Ah, that amazing portfolio filled with incredible designs and graphics…in the world of tech recruiting, it’s pretty exciting to land on a designer who has incredible talent and a gorgeous visual portfolio. But while shiny, creative portfolios are fantastic to look at and can certainly provide insights into design style, many companies are blinded by this creativity when evaluating potential UX and UI Designers.
As we discussed in our recent blog post, Mobile Usability in Web Design: The Demand for UX & UI Designers, it’s no secret that companies that invest in great design consistently outperform their competitors. But when you look at the companies who are doing this incredibly well, you will note that it’s not because they have beautiful, clean websites and materials; rather, it’s because every product, every app, every experience they offer to their users has been carefully conceived by UX and UI Designers who understand the needs of their audiences. As such, the skill sets of strong usability designers must go well beyond the ability to develop amazing graphics.
So, as a company hiring manager or recruiter, what should you be considering when evaluating UX/UI Designers?
Peter Picone, Chief Design Officer at Half-Tide Designs and a member of the Graduate Professional Studies Advisory Board for User Centered Design at Brandeis University, shares some key insights with us that can assist with the hiring process:
“I have always told clients that if they can answer 3 simple questions in full detail, then designing the product falls into place easily, and lacking full understanding of any one of them is a problem (and will show up pretty quickly):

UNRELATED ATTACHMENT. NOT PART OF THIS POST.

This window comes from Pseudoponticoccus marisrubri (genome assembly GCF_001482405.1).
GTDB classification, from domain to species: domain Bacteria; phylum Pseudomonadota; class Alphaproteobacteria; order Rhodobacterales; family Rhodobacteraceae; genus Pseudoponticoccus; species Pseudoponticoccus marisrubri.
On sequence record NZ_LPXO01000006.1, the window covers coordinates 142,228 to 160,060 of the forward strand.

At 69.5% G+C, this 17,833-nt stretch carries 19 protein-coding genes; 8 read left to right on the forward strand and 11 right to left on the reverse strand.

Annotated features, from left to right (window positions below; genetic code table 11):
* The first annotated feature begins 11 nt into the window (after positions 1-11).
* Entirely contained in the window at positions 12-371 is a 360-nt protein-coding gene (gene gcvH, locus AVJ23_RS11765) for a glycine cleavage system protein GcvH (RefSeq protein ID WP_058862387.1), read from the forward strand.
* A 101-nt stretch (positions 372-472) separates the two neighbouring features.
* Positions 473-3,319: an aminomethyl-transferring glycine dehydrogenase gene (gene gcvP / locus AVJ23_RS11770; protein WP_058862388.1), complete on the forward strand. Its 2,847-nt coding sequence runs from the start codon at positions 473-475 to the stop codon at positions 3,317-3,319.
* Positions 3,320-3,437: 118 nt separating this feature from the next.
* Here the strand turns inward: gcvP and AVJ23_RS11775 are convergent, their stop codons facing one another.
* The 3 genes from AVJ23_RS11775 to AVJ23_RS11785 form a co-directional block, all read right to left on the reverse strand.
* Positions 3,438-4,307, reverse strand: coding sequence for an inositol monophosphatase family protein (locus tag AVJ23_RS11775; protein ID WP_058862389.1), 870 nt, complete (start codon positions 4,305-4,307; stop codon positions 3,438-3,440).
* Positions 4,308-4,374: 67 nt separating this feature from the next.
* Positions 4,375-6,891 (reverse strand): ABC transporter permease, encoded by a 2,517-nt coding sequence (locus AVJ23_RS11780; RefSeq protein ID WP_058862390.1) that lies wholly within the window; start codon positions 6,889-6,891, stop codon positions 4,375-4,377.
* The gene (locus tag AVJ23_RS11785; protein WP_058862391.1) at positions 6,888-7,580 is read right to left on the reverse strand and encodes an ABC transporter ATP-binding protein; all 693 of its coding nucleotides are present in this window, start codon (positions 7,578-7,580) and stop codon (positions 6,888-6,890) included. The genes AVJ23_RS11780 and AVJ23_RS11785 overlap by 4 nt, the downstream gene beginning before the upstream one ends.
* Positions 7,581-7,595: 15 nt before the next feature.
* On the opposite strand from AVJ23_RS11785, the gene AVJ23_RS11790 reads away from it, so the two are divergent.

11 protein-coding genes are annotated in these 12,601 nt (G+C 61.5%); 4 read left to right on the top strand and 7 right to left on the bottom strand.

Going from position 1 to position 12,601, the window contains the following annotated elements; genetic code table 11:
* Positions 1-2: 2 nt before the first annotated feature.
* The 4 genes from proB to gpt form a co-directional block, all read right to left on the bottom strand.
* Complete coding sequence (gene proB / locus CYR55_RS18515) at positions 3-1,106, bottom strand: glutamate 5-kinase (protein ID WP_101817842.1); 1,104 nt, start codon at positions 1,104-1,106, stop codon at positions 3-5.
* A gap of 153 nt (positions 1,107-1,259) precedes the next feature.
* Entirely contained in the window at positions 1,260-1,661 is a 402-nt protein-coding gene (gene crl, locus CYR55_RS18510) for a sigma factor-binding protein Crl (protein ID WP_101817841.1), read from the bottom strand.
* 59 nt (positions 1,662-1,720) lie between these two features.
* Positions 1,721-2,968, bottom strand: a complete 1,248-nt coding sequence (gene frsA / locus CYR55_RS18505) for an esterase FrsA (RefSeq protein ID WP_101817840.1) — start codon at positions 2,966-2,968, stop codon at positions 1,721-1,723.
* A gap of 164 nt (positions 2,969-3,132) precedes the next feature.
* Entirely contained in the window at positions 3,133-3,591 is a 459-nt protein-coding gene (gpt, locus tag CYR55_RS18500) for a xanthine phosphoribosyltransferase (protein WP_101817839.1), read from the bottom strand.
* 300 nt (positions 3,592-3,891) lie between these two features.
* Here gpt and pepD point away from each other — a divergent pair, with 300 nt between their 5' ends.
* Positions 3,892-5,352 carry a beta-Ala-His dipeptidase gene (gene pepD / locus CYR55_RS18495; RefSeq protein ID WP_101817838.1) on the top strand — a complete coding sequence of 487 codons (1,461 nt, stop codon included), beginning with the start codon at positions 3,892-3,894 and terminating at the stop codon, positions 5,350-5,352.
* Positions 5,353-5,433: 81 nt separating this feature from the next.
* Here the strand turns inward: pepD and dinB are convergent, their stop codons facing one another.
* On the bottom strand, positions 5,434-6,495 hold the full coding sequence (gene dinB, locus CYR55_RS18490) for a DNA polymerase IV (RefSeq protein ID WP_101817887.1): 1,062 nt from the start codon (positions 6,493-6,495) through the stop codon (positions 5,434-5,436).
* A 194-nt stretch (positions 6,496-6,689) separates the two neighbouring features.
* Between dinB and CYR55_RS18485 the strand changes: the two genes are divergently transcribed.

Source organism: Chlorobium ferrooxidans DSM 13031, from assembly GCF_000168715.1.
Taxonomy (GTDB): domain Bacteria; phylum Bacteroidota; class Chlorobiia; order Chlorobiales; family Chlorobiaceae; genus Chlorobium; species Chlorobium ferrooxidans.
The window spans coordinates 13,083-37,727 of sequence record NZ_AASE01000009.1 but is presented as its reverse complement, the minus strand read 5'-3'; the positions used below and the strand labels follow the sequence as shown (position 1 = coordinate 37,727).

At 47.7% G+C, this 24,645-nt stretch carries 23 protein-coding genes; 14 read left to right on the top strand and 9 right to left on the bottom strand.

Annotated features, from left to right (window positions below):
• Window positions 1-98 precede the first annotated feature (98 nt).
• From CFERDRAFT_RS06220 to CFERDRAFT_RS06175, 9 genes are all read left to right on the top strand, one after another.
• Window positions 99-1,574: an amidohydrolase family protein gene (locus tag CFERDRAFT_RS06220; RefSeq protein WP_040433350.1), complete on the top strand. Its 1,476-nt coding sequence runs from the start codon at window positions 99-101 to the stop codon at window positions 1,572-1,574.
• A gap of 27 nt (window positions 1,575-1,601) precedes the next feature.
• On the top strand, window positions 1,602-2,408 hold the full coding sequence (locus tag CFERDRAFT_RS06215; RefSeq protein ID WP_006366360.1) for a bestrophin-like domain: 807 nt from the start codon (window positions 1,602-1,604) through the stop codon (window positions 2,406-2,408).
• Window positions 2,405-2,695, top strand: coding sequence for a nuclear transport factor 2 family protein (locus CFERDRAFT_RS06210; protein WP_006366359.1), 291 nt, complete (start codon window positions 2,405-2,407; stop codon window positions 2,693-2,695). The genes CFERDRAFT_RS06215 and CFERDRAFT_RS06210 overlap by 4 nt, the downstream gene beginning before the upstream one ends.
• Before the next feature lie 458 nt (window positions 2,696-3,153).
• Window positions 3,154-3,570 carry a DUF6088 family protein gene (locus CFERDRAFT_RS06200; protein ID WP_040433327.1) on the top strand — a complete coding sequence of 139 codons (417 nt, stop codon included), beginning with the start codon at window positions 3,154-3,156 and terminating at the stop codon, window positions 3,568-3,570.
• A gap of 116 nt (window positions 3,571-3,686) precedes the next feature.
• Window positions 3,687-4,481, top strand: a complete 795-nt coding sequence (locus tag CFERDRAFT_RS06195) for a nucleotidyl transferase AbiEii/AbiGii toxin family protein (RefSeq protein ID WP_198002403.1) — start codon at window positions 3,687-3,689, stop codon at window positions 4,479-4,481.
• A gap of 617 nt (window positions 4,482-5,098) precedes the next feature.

1) Who are your users?
2) What are they trying to do?
3) What are the constraints they are working under?
Sounds easy, but consider even a simple mobile banking app. Imagine an elderly user trying to take a picture of their check to make a deposit while riding on a bumpy subway train with a crowd of people standing around them with a complete lack of privacy. You can infer from this example that there is a large ecosphere of constraints that require consideration.”
Companies that seek talented interaction designers must evaluate candidates based upon their ability to analyze these challenges and then apply a user-centered design approach in order to deliver a product that is valuable to their audience. Great user experience designers go the distance to understand human emotions, motivations and beliefs surrounding specific tasks and by designing to support user behaviors, they create effective, satisfying systems that are likely to lead to increased sales and customer loyalty. How do they do this you may ask? Top usability designers employ a sound and repeatable methodology rather than just copying the latest trends – but that’s a topic for our next post so stay tuned!
Do you have specific questions about hiring UX and UI Designers? We’d be happy to help – send us an email at: firstname.lastname@example.org.